This season’s shows were filled with artistic influences, references and collaborations. However, there was no wholesale appropriation of pretty pictures and prints into this year’s pieces. Instead the fashion houses, and the artists that they featured, approached the idea in a more conceptual, political or thematic manner. It did not seem frivolous, or reductive, rather it seemed pointed, relevant and contemporary.
For their s/s 2018 collection, Dior opened their show with a model wearing a Breton t-shirt emblazoned with the words ‘Why Have There Been No Great Women Artists?’ across it. The quote is taken directly from Linda Nochlin’s 1971 essay about the limitations and difficulties that female artists face within society, and their frequent absence from art history. As Maria Grazia Chiuri is the label’s first female artistic director the slogan seems especially fitting.
The pieces for the collection were inspired by the artwork of the sculptor Niki de Saint Phalle. It was filled with bright blocks of colour, stripes, bits of broken mirrors and metallics in reference to de Saint Phalle’s large fluid and highly decorated human-esque sculptures.
This season Prada also collaborated with a number of artists. Their show was held against a backdrop produced by a number of different historical and contemporary female cartoonists and manga artists, including work by Tarpé Mills, the first woman to create a female superhero. Many of the prints for the clothes were created using screen prints, which meant that creases and small imperfections could be seen in the clothes- in part a reference to the human process of making of art, and also, perhaps, a slight critique of the digitalization of the arts, and the loss of ‘craft’.
small imperfections could be seen in the clothes- in part a reference to the human process of making of art
For her collection Miuccia Prada created embellished, heavily patterned, punk-y pieces, with boxy oversized 1950s silhouettes. It was a coming together of many different elements- men’s work shirts, and chic 1950’s-style dresses alongside little kitten heeled sling-backs and studded pointy brogues. It suggested a reimagining of convention and there was a feeling that the show was a call to action, as Prada herself commented: “Just wasting to change the world. Especially for women, because there’s so much against us, still”.
Jun Takahashi featured the female photographer Cindy Sherman in his collection for Undercover. However, he took a more thematic approach, instead of simply reproducing her photographs as prints. Inspired by the twins in Kubrick’s film the Shining models were sent down the runway in pairs holding hands – in fact the whole show had a slightly Kubrick-esque Americana-horror-shopping trolley-glamour feel to it, featuring pastel coloured cardigans, 1950s up ‘dos under headscarves, pearl earrings and glitter eyeshadow.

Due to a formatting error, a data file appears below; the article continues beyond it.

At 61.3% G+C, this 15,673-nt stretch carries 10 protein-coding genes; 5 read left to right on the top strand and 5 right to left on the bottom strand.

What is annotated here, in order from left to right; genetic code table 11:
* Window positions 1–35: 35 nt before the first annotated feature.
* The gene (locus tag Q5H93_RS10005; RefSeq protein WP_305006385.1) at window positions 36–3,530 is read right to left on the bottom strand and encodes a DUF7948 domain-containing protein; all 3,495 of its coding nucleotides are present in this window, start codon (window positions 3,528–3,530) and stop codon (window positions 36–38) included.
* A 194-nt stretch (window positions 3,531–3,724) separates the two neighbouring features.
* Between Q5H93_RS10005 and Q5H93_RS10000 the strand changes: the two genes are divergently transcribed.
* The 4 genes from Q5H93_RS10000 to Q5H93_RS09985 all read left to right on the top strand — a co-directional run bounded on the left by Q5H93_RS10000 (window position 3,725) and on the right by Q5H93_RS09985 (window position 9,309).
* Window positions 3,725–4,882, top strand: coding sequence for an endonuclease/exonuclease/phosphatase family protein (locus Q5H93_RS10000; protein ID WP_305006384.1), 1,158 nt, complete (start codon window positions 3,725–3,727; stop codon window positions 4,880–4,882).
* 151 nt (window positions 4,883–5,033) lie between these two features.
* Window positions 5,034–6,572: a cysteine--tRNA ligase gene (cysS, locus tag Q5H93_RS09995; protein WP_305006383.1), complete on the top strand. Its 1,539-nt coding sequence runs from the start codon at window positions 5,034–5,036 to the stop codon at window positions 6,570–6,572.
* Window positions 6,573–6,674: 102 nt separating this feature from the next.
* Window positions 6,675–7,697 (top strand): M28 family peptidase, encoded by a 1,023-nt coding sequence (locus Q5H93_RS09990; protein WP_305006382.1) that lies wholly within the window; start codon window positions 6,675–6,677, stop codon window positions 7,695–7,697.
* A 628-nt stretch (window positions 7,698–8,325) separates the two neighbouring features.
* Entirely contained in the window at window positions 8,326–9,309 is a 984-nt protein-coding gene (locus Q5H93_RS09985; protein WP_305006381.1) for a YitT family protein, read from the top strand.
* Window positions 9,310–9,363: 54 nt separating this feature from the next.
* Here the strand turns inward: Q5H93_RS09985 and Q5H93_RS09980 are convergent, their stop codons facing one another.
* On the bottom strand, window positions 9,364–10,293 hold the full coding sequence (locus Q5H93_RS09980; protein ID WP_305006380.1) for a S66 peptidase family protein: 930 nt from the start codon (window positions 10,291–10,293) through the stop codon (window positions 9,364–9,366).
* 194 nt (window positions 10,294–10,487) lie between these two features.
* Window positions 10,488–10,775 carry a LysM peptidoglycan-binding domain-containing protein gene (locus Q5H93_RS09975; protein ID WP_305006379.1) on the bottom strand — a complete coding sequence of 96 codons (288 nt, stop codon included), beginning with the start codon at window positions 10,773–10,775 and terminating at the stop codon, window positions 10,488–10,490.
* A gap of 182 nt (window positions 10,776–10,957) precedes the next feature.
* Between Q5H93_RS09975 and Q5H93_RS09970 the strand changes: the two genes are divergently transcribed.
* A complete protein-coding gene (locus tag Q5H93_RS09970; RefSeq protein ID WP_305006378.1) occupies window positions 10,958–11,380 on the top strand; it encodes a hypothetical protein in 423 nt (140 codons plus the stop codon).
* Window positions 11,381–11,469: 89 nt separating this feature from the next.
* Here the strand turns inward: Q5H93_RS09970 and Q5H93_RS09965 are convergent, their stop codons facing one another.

the whole show had a slightly Kubrick-esque Americana-horror-shopping trolley-glamour feel to it
They wore complimentary contrasting ensembles with identical tailoring, but made out of different fabrics, colours and prints, centering the collection on the premise of similarity and difference, in reference to Sherman’s work regarding the relationship between adornment and the creation of identity.
Raf Simons has in the past collaborated with a number of different artists- such as Peter Saville, Sterling Ruby and the Andy Warhol Foundation in 2013 for Dior’s a/w collection.This season for Calvin Klein he integrated Andy Warhol screen prints, created between 1963-82, into his collection. This is part of the label’s four-year agreement with the Andy Warhol Foundation which allows the fashion house to use his art, including unpublished work, across their collections. Calvin Klein will, in return, be contributing financially to the foundation’s grant program which provides monetary support for contemporary visual artists. I like this not only because it is helping to fund the arts- a good thing– but also because the combination of art/fashion/money, culture and capital, has a slight ‘Factory’ feel to it, which seems apt.
Under creative director Alessandro Michele Gucci also decided to collaborate with an artist for their s/s 18 advertising campaign. They worked with Spanish artist Ignasi Monreal, to create a series of digitally ‘painted’ illustrations instead of using photographs. Monreal often references mythical stories and uses historical references in his work, which is painted using bright, light, almost poster paint-y, colours. The series of images he created for Gucci is called ‘Utopian Fantasy’ and is split into three themes: earth, sea and sky.
In it he recreated classic paintings such as Sleeping Beauty by Hans Zatzka, Van Eyck’s Arnolfini Marriage Portrait, John Millais’ Ophelia and Bosch’s Garden of Eden- however they are filled with modern items, iphones, headphones, and Gucci merchandise. It is both fantastical and surrealist: sheer dresses morph into mermaid tails, there are people flying in the sky, floating castles, and armored knights following Google maps, futuristic sunglasses worn by Renaissance ladies, sexy spinxes, and Cherubs with post-it notes. Essentially, it’s worth a look. (And you get extra points if you can spot Cate Blanchett as Elizabeth I).